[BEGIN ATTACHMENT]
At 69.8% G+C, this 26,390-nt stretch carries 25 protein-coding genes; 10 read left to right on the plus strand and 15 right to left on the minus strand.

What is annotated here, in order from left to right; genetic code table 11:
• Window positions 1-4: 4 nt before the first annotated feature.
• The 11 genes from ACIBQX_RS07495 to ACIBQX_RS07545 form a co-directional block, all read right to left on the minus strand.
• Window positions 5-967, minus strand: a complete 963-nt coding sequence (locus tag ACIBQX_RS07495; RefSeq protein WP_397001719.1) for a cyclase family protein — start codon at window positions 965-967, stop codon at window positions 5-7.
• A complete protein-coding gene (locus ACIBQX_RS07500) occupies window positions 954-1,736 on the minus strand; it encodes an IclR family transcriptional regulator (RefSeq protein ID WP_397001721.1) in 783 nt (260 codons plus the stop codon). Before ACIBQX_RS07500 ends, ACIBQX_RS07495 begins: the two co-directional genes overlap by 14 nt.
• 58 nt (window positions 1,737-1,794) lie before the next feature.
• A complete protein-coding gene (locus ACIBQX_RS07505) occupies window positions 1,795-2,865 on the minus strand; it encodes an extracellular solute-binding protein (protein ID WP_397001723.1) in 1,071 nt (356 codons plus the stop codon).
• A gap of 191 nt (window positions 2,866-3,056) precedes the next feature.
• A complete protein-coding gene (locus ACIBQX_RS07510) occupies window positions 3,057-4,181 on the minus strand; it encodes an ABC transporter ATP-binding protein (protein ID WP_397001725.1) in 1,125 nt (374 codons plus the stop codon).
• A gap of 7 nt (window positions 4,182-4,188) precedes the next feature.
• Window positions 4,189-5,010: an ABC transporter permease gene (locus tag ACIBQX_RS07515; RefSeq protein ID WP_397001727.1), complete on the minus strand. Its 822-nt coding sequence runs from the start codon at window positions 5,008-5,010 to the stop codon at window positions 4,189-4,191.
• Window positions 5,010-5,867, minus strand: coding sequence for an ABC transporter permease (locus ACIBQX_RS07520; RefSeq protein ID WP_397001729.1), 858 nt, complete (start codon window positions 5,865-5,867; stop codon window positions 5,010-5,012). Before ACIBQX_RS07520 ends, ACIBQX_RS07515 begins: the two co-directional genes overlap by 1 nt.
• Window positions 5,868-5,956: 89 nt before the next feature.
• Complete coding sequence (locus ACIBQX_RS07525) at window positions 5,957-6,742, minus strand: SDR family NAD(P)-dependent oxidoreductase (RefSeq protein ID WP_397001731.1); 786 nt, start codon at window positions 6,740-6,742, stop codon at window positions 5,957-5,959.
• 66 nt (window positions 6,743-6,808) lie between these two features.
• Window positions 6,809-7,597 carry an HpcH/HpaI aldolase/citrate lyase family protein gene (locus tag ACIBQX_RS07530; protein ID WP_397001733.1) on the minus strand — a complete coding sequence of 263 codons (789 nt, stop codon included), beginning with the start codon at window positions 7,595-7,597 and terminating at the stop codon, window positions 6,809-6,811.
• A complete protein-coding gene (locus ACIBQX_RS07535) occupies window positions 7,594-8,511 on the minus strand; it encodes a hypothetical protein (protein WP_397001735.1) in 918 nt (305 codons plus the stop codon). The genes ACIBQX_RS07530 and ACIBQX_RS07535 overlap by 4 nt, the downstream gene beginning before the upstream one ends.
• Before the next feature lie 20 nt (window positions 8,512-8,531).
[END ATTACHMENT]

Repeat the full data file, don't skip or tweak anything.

At 69.8% G+C, this 26,390-nt stretch carries 25 protein-coding genes; 10 read left to right on the plus strand and 15 right to left on the minus strand.

What is annotated here, in order from left to right; genetic code table 11:
• Window positions 1-4: 4 nt before the first annotated feature.
• The 11 genes from ACIBQX_RS07495 to ACIBQX_RS07545 form a co-directional block, all read right to left on the minus strand.
• Window positions 5-967, minus strand: a complete 963-nt coding sequence (locus tag ACIBQX_RS07495; RefSeq protein WP_397001719.1) for a cyclase family protein — start codon at window positions 965-967, stop codon at window positions 5-7.
• A complete protein-coding gene (locus ACIBQX_RS07500) occupies window positions 954-1,736 on the minus strand; it encodes an IclR family transcriptional regulator (RefSeq protein ID WP_397001721.1) in 783 nt (260 codons plus the stop codon). Before ACIBQX_RS07500 ends, ACIBQX_RS07495 begins: the two co-directional genes overlap by 14 nt.
• 58 nt (window positions 1,737-1,794) lie before the next feature.
• A complete protein-coding gene (locus ACIBQX_RS07505) occupies window positions 1,795-2,865 on the minus strand; it encodes an extracellular solute-binding protein (protein ID WP_397001723.1) in 1,071 nt (356 codons plus the stop codon).
• A gap of 191 nt (window positions 2,866-3,056) precedes the next feature.
• A complete protein-coding gene (locus ACIBQX_RS07510) occupies window positions 3,057-4,181 on the minus strand; it encodes an ABC transporter ATP-binding protein (protein ID WP_397001725.1) in 1,125 nt (374 codons plus the stop codon).
• A gap of 7 nt (window positions 4,182-4,188) precedes the next feature.
• Window positions 4,189-5,010: an ABC transporter permease gene (locus tag ACIBQX_RS07515; RefSeq protein ID WP_397001727.1), complete on the minus strand. Its 822-nt coding sequence runs from the start codon at window positions 5,008-5,010 to the stop codon at window positions 4,189-4,191.
• Window positions 5,010-5,867, minus strand: coding sequence for an ABC transporter permease (locus ACIBQX_RS07520; RefSeq protein ID WP_397001729.1), 858 nt, complete (start codon window positions 5,865-5,867; stop codon window positions 5,010-5,012). Before ACIBQX_RS07520 ends, ACIBQX_RS07515 begins: the two co-directional genes overlap by 1 nt.
• Window positions 5,868-5,956: 89 nt before the next feature.
• Complete coding sequence (locus ACIBQX_RS07525) at window positions 5,957-6,742, minus strand: SDR family NAD(P)-dependent oxidoreductase (RefSeq protein ID WP_397001731.1); 786 nt, start codon at window positions 6,740-6,742, stop codon at window positions 5,957-5,959.
• 66 nt (window positions 6,743-6,808) lie between these two features.
• Window positions 6,809-7,597 carry an HpcH/HpaI aldolase/citrate lyase family protein gene (locus tag ACIBQX_RS07530; protein ID WP_397001733.1) on the minus strand — a complete coding sequence of 263 codons (789 nt, stop codon included), beginning with the start codon at window positions 7,595-7,597 and terminating at the stop codon, window positions 6,809-6,811.
• A complete protein-coding gene (locus ACIBQX_RS07535) occupies window positions 7,594-8,511 on the minus strand; it encodes a hypothetical protein (protein WP_397001735.1) in 918 nt (305 codons plus the stop codon). The genes ACIBQX_RS07530 and ACIBQX_RS07535 overlap by 4 nt, the downstream gene beginning before the upstream one ends.
• Before the next feature lie 20 nt (window positions 8,512-8,531).